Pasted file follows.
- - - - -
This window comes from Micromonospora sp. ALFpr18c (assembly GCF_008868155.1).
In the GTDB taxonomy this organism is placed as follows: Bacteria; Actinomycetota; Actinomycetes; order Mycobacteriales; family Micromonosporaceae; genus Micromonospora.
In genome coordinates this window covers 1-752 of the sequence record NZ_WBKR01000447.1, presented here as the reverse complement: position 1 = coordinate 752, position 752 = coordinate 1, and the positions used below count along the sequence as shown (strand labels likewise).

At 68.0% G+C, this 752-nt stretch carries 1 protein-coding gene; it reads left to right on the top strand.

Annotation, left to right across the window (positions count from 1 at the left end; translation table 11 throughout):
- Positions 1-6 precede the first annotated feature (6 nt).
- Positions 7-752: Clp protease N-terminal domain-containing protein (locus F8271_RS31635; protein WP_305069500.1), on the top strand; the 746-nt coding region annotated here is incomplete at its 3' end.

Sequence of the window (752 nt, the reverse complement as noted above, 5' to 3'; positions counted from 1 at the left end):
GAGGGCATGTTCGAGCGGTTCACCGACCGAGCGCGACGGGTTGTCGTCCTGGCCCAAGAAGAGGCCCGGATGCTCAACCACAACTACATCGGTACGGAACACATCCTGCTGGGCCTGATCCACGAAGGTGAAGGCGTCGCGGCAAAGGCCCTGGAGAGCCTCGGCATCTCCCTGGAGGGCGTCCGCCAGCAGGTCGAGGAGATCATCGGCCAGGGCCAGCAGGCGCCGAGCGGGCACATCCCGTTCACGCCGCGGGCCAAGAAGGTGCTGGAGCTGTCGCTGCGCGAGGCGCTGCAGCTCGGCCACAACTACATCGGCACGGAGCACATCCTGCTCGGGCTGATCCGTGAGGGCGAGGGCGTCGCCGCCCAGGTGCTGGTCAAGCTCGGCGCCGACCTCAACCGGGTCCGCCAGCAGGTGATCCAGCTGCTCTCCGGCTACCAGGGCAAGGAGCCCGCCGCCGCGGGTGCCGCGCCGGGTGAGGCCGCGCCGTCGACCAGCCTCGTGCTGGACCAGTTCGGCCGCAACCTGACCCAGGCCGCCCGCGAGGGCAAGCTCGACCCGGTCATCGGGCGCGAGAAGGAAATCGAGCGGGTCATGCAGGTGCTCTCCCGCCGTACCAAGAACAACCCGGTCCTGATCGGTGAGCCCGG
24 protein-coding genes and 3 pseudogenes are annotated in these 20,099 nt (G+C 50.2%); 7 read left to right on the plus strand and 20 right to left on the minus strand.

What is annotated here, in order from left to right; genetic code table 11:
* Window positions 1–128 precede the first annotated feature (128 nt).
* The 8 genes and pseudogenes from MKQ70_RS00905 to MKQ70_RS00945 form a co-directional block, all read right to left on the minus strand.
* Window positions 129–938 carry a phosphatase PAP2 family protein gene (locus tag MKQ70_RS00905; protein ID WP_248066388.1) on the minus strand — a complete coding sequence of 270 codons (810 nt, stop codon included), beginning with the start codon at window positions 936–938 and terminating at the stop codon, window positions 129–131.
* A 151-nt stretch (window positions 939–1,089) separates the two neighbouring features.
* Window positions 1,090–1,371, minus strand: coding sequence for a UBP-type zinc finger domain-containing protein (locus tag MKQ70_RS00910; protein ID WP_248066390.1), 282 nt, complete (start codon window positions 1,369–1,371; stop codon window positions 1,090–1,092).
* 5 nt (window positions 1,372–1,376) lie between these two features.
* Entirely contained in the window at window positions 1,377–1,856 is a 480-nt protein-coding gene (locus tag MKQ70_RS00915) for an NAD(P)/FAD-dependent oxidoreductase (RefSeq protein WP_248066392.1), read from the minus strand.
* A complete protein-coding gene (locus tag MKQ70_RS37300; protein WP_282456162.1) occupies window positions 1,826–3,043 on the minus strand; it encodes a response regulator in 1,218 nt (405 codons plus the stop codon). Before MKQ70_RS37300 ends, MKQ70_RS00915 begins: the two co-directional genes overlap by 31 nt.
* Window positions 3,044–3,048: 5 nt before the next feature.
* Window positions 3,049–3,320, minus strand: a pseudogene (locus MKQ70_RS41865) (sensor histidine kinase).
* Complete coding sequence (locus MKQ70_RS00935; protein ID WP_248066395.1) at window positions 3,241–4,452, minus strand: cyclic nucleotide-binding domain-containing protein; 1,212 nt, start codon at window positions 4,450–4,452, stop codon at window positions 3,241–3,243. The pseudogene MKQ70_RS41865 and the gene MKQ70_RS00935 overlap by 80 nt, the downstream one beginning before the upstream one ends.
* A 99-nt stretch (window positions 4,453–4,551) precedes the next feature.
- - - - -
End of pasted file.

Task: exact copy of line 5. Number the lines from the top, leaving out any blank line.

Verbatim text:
Annotation, left to right across the window (positions count from 1 at the left end; translation table 11 throughout):